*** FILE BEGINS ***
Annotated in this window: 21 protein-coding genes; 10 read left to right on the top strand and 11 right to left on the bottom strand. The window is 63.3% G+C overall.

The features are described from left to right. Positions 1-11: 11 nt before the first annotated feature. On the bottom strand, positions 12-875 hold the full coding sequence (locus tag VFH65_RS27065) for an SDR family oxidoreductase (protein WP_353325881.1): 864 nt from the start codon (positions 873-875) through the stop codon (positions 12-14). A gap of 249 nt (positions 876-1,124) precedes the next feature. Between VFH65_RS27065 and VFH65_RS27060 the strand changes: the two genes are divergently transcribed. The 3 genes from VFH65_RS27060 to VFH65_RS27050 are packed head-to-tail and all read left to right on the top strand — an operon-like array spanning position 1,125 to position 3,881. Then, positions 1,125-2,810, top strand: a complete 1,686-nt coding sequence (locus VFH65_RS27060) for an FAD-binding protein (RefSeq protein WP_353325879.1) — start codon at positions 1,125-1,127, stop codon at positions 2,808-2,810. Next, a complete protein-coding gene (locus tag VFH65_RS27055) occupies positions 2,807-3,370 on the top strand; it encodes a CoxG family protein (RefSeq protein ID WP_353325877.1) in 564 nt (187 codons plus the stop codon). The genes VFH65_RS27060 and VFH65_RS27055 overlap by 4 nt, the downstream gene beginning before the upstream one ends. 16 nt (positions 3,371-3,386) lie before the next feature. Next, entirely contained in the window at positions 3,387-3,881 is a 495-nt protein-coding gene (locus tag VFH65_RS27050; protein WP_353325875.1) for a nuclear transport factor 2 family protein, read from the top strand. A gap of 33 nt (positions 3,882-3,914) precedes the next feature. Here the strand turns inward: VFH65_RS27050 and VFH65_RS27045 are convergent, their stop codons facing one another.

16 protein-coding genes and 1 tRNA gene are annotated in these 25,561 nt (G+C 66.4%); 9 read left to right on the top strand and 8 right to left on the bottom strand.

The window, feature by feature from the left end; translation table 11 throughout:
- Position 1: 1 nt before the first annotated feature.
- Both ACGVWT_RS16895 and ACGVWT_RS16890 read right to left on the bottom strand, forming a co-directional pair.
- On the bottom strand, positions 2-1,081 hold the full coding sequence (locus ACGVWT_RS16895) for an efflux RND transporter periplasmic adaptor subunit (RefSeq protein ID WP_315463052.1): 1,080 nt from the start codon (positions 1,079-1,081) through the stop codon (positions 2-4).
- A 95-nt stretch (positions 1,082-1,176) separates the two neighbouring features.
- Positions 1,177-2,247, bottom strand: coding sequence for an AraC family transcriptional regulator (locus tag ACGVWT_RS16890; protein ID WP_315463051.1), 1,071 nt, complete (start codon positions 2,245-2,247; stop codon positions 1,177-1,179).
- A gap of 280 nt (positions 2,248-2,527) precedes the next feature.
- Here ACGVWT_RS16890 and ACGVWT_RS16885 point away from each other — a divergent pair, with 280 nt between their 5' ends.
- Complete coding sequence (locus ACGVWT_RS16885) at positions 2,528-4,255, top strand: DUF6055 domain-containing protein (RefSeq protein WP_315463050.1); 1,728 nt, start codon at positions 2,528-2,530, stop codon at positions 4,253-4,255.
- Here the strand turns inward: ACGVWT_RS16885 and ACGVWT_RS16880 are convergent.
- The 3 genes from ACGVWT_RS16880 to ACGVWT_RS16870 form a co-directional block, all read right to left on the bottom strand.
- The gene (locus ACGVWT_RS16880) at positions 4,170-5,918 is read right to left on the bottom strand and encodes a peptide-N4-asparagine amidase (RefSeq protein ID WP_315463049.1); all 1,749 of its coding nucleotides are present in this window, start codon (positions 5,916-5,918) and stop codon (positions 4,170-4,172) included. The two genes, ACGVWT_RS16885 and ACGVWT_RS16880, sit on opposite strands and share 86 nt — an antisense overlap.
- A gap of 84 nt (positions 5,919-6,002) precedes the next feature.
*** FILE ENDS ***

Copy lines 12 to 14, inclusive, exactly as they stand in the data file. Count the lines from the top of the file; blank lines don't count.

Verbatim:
- Complete coding sequence (locus ACGVWT_RS16885) at positions 2,528-4,255, top strand: DUF6055 domain-containing protein (RefSeq protein WP_315463050.1); 1,728 nt, start codon at positions 2,528-2,530, stop codon at positions 4,253-4,255.
- Here the strand turns inward: ACGVWT_RS16885 and ACGVWT_RS16880 are convergent.
- The 3 genes from ACGVWT_RS16880 to ACGVWT_RS16870 form a co-directional block, all read right to left on the bottom strand.